MANILA, PHILIPPINES – A new immersive virtual and augmented reality experience that takes users inside the world of people experiencing sex-trafficking reached more than 1.2 million viewers in 24 hours since going live, International Justice Mission (IJM)’s Program Against Online Sexual Exploitation of Children is proud to announce.
‘Break Free to Fly’ – pioneered by social media giant Meta in partnership with IJM and international non-profits AIM, ECPAT International, and A21 – uses Meta’s state-of-the-art AR and VR technology and global reach to shed light on the dark world of sex trafficking, which ensnares an estimated 4.8 million people.
“We couldn’t have imagined such a vast uptake on this ground-breaking and game-changing campaign,” said Evelyn Pingul, Director of Brand, Media, and Communications, IJM Program Against Online Sexual Exploitation of Children.
“Sex trafficking, specifically the trafficking of children to create sexual abuse materials, can be a difficult topic to broach for new audiences - and so we applaud Meta for stepping in and using its resources to shed light on one of darkest corners of humanity.”
IJM helps lead a global fight against the online sexual exploitation of children, one of the world’s fastest growing and least understood crimes, in which children are forced to perform explicit sex acts for predators who pay to watch or direct the shows from all over the world.
With this new campaign, Meta harnesses its technology including AR filters, 360 video, and Horizon Worlds to educate Facebook and Instagram users by transporting them into an experience where they can hear the stories of trafficking victims to understand the intricacies of this heinous crime.
“Break Free to Fly is truly a compelling, immersive experience. We applaud Meta’s zealous efforts into this global campaign. Indeed, it takes a global response to combat this global crime,” said John Tanagho, Executive Director, IJM’s Center to End Sexual Exploitation of Children.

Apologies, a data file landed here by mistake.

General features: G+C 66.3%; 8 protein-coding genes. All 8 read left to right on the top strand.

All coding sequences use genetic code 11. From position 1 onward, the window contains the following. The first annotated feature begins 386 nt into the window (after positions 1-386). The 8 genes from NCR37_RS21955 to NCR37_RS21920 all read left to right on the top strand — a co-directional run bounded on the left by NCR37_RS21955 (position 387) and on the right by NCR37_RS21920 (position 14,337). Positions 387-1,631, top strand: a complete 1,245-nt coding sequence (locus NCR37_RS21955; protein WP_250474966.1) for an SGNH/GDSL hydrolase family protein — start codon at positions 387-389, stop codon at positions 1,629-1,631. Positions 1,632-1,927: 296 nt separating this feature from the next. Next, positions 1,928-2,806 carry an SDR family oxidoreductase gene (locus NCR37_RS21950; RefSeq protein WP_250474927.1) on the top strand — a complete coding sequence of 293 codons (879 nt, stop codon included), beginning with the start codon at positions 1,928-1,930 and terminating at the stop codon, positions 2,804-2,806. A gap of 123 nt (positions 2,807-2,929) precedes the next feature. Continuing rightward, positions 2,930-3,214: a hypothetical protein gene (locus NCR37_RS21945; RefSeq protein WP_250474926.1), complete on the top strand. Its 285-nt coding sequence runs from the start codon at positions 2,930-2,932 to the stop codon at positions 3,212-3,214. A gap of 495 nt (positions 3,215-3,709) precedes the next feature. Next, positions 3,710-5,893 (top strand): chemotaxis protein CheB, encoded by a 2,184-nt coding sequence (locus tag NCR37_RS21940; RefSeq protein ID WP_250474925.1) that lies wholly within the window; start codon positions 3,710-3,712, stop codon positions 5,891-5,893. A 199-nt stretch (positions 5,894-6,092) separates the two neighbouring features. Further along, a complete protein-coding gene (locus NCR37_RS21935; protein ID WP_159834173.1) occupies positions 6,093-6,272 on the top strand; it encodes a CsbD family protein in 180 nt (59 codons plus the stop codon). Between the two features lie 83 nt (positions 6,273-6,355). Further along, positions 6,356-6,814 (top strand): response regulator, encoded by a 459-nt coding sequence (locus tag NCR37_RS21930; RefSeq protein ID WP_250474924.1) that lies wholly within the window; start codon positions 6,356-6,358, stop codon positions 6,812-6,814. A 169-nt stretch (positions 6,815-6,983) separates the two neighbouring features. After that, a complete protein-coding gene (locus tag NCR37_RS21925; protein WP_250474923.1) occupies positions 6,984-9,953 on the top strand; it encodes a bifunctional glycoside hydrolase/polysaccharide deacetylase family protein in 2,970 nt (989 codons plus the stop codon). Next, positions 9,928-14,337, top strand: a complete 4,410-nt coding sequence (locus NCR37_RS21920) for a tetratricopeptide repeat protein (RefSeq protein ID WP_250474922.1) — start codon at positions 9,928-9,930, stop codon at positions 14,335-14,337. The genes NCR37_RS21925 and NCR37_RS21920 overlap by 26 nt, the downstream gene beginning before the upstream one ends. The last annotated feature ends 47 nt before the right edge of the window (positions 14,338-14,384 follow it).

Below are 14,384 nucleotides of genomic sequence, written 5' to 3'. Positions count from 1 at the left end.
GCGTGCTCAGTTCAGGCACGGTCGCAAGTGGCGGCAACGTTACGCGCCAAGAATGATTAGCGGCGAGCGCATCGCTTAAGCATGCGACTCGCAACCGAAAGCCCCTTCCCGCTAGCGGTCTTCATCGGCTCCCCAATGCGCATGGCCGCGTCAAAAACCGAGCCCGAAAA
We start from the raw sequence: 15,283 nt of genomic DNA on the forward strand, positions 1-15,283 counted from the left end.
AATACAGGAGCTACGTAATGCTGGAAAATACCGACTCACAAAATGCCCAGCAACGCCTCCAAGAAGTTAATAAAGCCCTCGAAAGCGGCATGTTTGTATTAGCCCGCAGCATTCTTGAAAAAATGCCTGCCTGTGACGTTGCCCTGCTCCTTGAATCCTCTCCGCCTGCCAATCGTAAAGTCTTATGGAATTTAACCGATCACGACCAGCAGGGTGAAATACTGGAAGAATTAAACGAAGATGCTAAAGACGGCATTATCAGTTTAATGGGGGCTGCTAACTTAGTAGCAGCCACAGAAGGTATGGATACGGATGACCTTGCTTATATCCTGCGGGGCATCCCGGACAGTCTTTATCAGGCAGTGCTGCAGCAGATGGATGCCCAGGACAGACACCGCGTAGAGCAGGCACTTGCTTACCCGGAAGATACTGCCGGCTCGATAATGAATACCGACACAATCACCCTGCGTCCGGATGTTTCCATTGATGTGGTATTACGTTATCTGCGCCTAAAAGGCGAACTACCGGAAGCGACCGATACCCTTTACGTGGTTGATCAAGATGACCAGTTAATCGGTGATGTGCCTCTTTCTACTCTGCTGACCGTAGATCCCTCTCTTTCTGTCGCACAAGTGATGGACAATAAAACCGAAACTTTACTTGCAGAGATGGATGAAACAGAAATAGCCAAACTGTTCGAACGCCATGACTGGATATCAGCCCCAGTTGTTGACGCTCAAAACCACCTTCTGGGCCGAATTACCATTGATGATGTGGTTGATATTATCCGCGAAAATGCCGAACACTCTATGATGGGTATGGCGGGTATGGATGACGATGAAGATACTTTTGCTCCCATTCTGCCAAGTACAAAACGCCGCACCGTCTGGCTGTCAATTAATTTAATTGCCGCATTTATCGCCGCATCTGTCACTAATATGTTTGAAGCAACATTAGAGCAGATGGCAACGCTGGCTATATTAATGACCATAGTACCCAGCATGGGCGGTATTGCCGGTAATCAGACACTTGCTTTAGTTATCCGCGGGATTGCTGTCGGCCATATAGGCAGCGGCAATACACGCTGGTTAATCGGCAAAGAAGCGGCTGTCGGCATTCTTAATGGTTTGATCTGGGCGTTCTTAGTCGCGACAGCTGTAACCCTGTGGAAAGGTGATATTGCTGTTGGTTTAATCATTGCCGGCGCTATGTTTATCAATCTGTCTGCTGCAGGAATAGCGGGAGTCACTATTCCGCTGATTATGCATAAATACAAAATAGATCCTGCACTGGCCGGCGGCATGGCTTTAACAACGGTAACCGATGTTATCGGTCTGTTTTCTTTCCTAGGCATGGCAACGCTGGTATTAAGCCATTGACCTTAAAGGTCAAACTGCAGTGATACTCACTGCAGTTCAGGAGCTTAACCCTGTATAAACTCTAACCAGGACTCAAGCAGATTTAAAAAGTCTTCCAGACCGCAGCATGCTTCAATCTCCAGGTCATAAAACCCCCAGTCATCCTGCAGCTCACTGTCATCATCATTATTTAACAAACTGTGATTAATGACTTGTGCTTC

There are no reliable estimates yet on how many children are trapped in online sex trafficking dens. However, building on a 2020 study, IJM is developing a method to establish the prevalence of online sexual exploitation of children through the Scale of Harm project.
“Having an accurate estimate of this crime’s prevalence is key to designing, implementing and evaluating child protection interventions,” Mr. Tanagho said.
Since IJM began to focus on the emerging crime in 2016, over 1,000 children have been rescued from online sexual exploitation in the Philippines, which is the global hotspot for online sexual exploitation of children.
IJM, along with our partners, are a founding member of the Philippine Internet Crimes Against Children Center, which was set up in 2019, bringing together Philippine law enforcement agencies with Australian Federal Police, the United Kingdom National Crime Agency, and the National Police of the Netherlands. These countries house some of the most prolific sexually motivated offenders around the globe.
After running the campaign for 4 weeks, ads have reached nearly 10 million Facebook and Instagram users, generating a total of 27 million views or impressions. IJM strives in continuing its advocacy to protect more children from online sexual exploitation.